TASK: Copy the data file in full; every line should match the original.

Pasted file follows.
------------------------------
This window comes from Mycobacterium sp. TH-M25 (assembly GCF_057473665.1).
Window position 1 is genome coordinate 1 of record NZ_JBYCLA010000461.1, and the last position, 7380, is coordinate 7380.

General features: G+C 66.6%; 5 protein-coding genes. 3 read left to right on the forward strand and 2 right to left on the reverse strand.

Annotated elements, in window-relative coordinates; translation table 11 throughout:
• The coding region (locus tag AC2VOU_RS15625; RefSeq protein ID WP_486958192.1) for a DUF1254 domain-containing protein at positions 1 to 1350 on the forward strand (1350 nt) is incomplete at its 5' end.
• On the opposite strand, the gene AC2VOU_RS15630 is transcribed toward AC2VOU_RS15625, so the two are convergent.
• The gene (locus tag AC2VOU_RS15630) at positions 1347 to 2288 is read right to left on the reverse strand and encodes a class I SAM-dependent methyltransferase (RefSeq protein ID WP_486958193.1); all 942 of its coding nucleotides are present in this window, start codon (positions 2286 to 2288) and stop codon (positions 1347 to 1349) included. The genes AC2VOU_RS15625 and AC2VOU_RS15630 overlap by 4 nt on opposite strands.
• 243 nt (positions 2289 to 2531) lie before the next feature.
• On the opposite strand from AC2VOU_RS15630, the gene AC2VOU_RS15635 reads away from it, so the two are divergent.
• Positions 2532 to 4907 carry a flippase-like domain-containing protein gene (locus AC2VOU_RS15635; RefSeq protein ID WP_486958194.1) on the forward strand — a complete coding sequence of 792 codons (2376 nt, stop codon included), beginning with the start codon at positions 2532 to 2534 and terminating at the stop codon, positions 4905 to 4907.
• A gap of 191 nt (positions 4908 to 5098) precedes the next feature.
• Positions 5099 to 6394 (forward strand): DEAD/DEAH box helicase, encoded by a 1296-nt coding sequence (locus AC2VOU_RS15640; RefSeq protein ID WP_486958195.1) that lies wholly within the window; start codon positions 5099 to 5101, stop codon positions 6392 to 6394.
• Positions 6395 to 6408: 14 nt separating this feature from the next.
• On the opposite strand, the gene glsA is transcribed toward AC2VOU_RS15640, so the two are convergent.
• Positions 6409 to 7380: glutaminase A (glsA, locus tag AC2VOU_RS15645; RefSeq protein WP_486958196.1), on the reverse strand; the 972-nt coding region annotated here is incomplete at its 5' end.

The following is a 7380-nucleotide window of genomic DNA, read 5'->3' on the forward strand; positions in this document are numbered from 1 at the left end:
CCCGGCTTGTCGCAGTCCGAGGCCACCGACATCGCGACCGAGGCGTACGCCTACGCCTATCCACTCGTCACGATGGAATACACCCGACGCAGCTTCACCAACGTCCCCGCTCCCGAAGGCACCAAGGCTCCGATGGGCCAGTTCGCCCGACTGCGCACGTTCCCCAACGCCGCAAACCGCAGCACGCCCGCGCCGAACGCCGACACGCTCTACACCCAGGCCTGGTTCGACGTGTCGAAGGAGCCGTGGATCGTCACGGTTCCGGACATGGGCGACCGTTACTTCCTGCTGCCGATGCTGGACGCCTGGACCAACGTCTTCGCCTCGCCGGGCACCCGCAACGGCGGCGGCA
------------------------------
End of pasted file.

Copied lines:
This window comes from Mycobacterium sp. TH-M25 (assembly GCF_057473665.1).
Window position 1 is genome coordinate 1 of record NZ_JBYCLA010000461.1, and the last position, 7380, is coordinate 7380.

General features: G+C 66.6%; 5 protein-coding genes. 3 read left to right on the forward strand and 2 right to left on the reverse strand.

Annotated elements, in window-relative coordinates; translation table 11 throughout:
• The coding region (locus tag AC2VOU_RS15625; RefSeq protein ID WP_486958192.1) for a DUF1254 domain-containing protein at positions 1 to 1350 on the forward strand (1350 nt) is incomplete at its 5' end.
• On the opposite strand, the gene AC2VOU_RS15630 is transcribed toward AC2VOU_RS15625, so the two are convergent.
• The gene (locus tag AC2VOU_RS15630) at positions 1347 to 2288 is read right to left on the reverse strand and encodes a class I SAM-dependent methyltransferase (RefSeq protein ID WP_486958193.1); all 942 of its coding nucleotides are present in this window, start codon (positions 2286 to 2288) and stop codon (positions 1347 to 1349) included. The genes AC2VOU_RS15625 and AC2VOU_RS15630 overlap by 4 nt on opposite strands.
• 243 nt (positions 2289 to 2531) lie before the next feature.
• On the opposite strand from AC2VOU_RS15630, the gene AC2VOU_RS15635 reads away from it, so the two are divergent.
• Positions 2532 to 4907 carry a flippase-like domain-containing protein gene (locus AC2VOU_RS15635; RefSeq protein ID WP_486958194.1) on the forward strand — a complete coding sequence of 792 codons (2376 nt, stop codon included), beginning with the start codon at positions 2532 to 2534 and terminating at the stop codon, positions 4905 to 4907.
• A gap of 191 nt (positions 4908 to 5098) precedes the next feature.
• Positions 5099 to 6394 (forward strand): DEAD/DEAH box helicase, encoded by a 1296-nt coding sequence (locus AC2VOU_RS15640; RefSeq protein ID WP_486958195.1) that lies wholly within the window; start codon positions 5099 to 5101, stop codon positions 6392 to 6394.
• Positions 6395 to 6408: 14 nt separating this feature from the next.
• On the opposite strand, the gene glsA is transcribed toward AC2VOU_RS15640, so the two are convergent.
• Positions 6409 to 7380: glutaminase A (glsA, locus tag AC2VOU_RS15645; RefSeq protein WP_486958196.1), on the reverse strand; the 972-nt coding region annotated here is incomplete at its 5' end.

The following is a 7380-nucleotide window of genomic DNA, read 5'->3' on the forward strand; positions in this document are numbered from 1 at the left end:
CCCGGCTTGTCGCAGTCCGAGGCCACCGACATCGCGACCGAGGCGTACGCCTACGCCTATCCACTCGTCACGATGGAATACACCCGACGCAGCTTCACCAACGTCCCCGCTCCCGAAGGCACCAAGGCTCCGATGGGCCAGTTCGCCCGACTGCGCACGTTCCCCAACGCCGCAAACCGCAGCACGCCCGCGCCGAACGCCGACACGCTCTACACCCAGGCCTGGTTCGACGTGTCGAAGGAGCCGTGGATCGTCACGGTTCCGGACATGGGCGACCGTTACTTCCTGCTGCCGATGCTGGACGCCTGGACCAACGTCTTCGCCTCGCCGGGCACCCGCAACGGCGGCGGCA